Friends and gap year students, Otto, Jen and Charlotte are off on the trip of a lifetime to India. Charlotte plans to get involved in an environmental project; Otto to take pictures to help him in his proposed career as a photojournalist; and for sensitive and spiritual Jen, the trip feels like her destiny.
Arriving in Goa a few days ahead of the others, Otto is soon enjoying beach life to the full. But after he encounters the beautiful but mysterious Maria, paradise starts to pale and he finds himself at the centre of a murder investigation. By the time Charlotte and Jen arrive, Otto has been kidnapped, leaving his friends to grapple both with culture shock and a disturbing and dangerous mystery.
The Island invites obvious comparisons with Alex Garland’s novel The Beach: indeed it is billed as ‘The Beach’ for teens. But although The Island would certainly make an excellent beach book, it would be wrong to dismiss it as mere holiday reading. Singleton, as befits a former winner of the Booktrust Teenage Prize, has constructed a taut page-turner that is both highly atmospheric and psychologically complex. The personalities and motivations of each main character are fully explored. With the aid of flashbacks to their former lives in England, Singleton describes how the relationships between them have evolved, preparing the way for the seismic effect that India will have on each of them.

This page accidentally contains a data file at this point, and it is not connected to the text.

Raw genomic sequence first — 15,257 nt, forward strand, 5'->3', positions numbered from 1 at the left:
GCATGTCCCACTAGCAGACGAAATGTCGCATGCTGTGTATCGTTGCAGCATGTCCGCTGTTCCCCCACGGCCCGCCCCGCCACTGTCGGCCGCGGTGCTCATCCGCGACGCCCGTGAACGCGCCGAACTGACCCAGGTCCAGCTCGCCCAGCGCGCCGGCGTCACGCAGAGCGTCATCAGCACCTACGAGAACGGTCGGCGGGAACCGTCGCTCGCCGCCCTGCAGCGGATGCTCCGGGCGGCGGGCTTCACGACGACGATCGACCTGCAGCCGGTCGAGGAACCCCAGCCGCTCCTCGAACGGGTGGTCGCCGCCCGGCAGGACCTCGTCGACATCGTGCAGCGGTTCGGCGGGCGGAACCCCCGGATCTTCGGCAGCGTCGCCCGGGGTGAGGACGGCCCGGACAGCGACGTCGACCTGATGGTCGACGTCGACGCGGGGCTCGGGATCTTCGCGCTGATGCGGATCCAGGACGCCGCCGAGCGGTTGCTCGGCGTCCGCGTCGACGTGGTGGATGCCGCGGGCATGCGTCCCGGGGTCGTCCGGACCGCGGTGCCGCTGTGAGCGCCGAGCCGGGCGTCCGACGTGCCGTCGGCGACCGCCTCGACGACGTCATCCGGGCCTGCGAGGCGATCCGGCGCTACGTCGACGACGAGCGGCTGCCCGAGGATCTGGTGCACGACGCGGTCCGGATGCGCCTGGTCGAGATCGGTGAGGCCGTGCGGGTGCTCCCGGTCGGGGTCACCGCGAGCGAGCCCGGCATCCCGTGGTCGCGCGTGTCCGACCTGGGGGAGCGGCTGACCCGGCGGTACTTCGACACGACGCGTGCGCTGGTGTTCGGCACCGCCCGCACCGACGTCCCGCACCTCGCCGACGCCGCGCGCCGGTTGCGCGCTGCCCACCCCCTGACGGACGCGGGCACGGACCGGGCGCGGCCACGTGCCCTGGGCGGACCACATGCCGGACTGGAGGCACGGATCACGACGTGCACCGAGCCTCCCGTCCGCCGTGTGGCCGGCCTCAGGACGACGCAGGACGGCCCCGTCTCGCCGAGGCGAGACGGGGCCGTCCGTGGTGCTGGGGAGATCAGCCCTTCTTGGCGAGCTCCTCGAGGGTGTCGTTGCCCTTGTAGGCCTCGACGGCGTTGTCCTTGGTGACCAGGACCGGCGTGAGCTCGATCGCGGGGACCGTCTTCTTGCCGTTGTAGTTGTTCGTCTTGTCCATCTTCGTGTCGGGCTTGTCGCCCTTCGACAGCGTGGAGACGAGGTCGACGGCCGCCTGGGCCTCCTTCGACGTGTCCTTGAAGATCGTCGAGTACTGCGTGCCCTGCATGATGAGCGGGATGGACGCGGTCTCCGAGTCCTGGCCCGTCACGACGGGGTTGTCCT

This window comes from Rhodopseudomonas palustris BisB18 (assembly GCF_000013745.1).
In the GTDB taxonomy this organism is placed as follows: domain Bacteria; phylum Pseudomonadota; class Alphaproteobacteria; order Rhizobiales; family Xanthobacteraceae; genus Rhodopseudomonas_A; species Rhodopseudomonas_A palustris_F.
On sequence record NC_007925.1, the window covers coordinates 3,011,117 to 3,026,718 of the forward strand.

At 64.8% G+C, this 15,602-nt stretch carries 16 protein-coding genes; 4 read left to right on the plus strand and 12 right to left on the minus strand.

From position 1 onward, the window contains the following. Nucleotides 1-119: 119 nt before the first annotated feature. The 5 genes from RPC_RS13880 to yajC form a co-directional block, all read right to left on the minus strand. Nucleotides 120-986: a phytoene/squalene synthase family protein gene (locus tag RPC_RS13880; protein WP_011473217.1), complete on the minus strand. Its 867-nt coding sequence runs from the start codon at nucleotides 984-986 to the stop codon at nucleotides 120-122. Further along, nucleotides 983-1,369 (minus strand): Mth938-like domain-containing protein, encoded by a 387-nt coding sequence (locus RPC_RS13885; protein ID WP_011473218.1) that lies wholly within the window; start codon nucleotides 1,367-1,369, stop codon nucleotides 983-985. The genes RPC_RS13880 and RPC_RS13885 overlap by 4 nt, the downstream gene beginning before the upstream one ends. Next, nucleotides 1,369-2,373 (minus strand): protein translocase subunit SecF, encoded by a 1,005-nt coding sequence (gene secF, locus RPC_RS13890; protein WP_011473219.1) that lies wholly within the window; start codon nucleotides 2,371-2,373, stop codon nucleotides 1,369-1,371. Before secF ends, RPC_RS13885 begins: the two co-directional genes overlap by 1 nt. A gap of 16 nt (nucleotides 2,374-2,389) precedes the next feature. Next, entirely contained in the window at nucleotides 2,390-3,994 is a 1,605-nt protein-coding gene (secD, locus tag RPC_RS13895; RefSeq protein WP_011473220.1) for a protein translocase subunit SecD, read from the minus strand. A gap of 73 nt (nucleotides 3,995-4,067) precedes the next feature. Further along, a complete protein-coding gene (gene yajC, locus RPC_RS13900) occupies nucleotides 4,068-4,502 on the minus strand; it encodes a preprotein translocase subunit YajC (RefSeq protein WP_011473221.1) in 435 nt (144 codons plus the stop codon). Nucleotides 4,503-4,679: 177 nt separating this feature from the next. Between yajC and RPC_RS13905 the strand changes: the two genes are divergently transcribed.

The seductiveness of Goa is beautifully evoked; its lushness, its dizzying heat and its strange, spiritual undercurrents. In surrendering to her chosen path, Jen feels the universe itself ‘pouring through her like a vast, black, shining river’. And the reader senses that they are on a journey of significance too; a quest not just to find out the answer to the mystery but to discover how easily expectations can be overturned, and self-knowledge shaken.
A shame then that this admirable novel, perfect for any post-exams teen looking to the future, is saddled with a cover which makes it look like the kind of cheap, throwaway holiday read it absolutely isn’t. Even the all-important tattoo is rendered as a sun rather than Nataraja’s ring of flames. But don’t let it put you off.